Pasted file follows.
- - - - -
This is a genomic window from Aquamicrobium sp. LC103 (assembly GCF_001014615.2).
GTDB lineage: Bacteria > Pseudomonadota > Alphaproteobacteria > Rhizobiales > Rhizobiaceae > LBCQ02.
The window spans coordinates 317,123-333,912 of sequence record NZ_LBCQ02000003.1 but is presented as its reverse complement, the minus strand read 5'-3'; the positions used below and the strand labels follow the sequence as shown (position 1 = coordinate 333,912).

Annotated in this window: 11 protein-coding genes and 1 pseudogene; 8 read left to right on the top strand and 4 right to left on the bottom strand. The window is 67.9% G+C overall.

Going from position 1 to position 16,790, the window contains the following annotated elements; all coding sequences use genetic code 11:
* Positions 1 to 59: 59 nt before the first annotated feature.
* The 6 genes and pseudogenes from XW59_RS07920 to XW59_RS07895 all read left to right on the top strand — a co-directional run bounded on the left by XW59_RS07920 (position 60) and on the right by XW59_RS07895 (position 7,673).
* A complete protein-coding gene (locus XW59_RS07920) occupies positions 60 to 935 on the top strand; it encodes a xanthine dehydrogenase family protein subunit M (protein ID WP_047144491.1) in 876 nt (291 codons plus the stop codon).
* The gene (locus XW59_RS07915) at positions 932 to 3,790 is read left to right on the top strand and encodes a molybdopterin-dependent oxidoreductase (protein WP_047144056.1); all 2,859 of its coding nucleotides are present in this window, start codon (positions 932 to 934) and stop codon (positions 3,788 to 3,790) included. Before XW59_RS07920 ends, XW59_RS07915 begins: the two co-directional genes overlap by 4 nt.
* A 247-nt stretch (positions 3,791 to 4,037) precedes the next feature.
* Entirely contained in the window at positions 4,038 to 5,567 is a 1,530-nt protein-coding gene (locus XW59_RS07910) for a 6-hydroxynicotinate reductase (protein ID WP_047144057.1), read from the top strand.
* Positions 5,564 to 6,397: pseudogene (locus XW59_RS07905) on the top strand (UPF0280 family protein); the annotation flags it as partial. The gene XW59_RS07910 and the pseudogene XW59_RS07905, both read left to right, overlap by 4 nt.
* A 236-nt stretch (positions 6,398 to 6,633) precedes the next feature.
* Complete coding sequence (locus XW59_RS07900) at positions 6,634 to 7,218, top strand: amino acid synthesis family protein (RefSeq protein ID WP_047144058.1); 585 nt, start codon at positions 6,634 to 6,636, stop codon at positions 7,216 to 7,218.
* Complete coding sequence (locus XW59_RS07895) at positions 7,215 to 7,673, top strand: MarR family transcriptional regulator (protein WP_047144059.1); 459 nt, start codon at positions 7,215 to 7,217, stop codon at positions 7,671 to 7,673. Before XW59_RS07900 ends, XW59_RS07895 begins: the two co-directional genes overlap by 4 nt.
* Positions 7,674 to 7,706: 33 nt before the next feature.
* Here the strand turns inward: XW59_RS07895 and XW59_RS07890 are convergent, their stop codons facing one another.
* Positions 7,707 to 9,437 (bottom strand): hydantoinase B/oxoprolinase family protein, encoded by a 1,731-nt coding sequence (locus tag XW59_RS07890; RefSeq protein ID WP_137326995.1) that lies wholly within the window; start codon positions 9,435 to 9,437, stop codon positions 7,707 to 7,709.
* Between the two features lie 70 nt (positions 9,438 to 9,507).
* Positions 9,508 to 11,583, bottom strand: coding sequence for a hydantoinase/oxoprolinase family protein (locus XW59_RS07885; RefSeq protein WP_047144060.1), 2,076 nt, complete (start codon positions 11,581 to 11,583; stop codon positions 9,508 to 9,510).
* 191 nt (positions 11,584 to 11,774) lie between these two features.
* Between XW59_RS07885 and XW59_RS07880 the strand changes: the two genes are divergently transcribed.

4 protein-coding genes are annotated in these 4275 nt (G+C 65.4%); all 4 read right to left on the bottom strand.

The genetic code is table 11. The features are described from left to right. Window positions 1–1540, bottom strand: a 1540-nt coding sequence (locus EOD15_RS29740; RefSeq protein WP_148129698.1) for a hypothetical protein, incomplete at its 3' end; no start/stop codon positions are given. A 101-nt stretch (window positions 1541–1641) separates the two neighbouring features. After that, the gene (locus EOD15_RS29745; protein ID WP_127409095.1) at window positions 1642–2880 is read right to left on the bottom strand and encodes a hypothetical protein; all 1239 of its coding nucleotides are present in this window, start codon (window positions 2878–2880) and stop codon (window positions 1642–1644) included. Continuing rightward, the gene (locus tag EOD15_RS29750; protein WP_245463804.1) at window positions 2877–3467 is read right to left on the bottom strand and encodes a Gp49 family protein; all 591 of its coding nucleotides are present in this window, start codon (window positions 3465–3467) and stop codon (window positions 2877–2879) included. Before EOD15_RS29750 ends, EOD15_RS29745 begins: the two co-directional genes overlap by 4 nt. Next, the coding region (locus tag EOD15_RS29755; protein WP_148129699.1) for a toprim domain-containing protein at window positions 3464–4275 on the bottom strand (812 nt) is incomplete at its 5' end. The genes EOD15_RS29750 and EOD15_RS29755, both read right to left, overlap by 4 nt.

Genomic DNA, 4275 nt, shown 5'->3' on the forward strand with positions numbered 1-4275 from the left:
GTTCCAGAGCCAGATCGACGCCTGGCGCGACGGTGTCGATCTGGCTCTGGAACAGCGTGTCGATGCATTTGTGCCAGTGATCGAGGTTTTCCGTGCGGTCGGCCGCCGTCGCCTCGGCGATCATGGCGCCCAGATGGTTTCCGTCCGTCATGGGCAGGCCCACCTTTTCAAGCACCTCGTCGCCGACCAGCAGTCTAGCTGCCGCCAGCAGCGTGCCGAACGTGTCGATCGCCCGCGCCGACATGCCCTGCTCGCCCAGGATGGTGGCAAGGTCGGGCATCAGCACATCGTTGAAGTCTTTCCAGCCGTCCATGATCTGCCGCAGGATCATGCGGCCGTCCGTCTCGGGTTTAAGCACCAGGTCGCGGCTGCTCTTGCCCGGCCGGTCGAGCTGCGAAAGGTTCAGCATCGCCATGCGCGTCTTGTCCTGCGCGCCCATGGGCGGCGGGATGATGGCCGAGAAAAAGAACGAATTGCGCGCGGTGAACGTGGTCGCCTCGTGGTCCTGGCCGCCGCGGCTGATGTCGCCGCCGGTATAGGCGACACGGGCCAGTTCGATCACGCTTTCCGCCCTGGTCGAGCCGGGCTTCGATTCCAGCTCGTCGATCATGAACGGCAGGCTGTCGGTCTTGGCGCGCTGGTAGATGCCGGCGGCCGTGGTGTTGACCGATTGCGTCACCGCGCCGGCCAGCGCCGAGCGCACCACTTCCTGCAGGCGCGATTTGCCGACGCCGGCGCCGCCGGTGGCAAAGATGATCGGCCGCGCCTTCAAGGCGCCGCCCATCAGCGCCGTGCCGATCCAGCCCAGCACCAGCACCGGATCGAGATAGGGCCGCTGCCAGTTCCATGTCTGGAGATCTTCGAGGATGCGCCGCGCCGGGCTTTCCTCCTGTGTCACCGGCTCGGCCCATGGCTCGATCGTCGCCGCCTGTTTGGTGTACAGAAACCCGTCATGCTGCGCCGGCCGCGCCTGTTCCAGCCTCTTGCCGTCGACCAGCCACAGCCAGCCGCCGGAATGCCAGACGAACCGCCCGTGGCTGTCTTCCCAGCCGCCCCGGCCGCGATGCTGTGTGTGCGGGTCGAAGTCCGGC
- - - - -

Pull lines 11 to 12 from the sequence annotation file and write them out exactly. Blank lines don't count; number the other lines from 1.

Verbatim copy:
* Entirely contained in the window at positions 4,038 to 5,567 is a 1,530-nt protein-coding gene (locus XW59_RS07910) for a 6-hydroxynicotinate reductase (protein ID WP_047144057.1), read from the top strand.
* Positions 5,564 to 6,397: pseudogene (locus XW59_RS07905) on the top strand (UPF0280 family protein); the annotation flags it as partial. The gene XW59_RS07910 and the pseudogene XW59_RS07905, both read left to right, overlap by 4 nt.